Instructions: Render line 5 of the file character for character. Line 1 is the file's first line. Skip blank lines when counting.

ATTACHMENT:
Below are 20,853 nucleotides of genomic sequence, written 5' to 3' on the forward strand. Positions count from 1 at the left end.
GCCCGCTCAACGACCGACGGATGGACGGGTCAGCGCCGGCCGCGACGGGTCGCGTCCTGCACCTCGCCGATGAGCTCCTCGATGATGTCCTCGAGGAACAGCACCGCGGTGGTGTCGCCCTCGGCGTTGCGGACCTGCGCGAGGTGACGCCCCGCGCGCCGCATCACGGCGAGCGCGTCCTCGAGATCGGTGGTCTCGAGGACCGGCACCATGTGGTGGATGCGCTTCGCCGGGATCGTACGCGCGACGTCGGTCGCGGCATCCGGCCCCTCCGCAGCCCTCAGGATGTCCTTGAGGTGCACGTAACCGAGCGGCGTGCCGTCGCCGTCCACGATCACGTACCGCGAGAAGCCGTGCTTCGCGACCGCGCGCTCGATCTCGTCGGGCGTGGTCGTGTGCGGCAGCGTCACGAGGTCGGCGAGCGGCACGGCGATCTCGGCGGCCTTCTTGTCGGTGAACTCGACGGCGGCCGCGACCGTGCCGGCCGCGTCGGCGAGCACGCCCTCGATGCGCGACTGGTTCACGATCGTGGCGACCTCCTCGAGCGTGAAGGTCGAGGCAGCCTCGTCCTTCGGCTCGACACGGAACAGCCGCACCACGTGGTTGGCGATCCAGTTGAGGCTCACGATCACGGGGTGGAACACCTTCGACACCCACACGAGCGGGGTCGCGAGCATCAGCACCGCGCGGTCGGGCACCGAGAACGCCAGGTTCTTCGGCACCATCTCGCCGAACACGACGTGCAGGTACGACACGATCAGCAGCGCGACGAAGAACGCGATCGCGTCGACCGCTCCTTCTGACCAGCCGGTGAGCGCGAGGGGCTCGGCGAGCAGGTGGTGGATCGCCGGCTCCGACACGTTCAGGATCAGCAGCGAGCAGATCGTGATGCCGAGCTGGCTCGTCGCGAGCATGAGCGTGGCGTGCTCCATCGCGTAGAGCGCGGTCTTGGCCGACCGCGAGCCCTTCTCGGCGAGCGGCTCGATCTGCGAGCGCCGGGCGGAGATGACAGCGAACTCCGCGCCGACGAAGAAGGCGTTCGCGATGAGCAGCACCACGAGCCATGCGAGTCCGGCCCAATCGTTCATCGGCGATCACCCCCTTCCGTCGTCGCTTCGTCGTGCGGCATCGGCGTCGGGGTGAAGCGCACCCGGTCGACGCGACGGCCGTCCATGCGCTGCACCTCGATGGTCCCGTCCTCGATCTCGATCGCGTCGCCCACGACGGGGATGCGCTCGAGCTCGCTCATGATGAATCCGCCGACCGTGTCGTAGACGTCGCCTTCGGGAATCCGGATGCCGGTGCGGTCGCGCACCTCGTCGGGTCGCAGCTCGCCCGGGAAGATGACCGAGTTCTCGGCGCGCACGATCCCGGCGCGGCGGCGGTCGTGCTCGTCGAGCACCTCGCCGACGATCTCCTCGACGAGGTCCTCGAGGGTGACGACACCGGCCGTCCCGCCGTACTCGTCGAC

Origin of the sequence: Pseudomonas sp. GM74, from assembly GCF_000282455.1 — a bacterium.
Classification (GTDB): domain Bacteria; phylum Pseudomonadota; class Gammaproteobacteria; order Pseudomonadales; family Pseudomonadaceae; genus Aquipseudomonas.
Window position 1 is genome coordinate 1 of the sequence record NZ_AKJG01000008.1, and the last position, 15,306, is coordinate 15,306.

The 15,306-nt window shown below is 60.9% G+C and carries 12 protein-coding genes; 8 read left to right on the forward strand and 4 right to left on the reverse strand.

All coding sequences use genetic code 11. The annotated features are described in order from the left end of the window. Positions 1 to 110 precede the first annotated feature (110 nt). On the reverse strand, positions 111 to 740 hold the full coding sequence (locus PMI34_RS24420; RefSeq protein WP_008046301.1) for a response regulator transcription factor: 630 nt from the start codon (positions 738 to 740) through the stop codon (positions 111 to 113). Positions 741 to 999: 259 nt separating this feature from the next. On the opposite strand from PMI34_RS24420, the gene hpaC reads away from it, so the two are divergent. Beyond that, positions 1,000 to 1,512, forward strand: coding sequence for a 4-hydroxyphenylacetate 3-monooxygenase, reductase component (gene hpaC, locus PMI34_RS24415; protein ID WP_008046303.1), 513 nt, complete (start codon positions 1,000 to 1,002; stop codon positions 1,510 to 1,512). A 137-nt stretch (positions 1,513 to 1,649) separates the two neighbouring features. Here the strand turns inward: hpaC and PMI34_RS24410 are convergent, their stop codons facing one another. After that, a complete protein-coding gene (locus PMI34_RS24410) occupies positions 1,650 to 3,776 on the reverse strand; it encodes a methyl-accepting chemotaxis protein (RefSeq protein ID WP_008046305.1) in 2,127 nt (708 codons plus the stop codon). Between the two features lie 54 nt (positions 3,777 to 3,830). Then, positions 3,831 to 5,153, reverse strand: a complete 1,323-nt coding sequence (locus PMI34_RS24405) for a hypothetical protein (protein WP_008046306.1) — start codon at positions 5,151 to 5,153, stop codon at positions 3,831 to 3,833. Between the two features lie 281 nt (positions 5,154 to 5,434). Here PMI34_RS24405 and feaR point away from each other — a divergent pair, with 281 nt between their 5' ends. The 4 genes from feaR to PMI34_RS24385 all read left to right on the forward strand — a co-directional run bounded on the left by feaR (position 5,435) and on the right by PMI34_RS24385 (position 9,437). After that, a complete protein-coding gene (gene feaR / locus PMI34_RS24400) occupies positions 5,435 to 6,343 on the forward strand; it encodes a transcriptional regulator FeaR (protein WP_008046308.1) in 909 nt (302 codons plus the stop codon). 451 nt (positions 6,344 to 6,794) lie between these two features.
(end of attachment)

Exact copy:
Window position 1 is genome coordinate 1 of the sequence record NZ_AKJG01000008.1, and the last position, 15,306, is coordinate 15,306.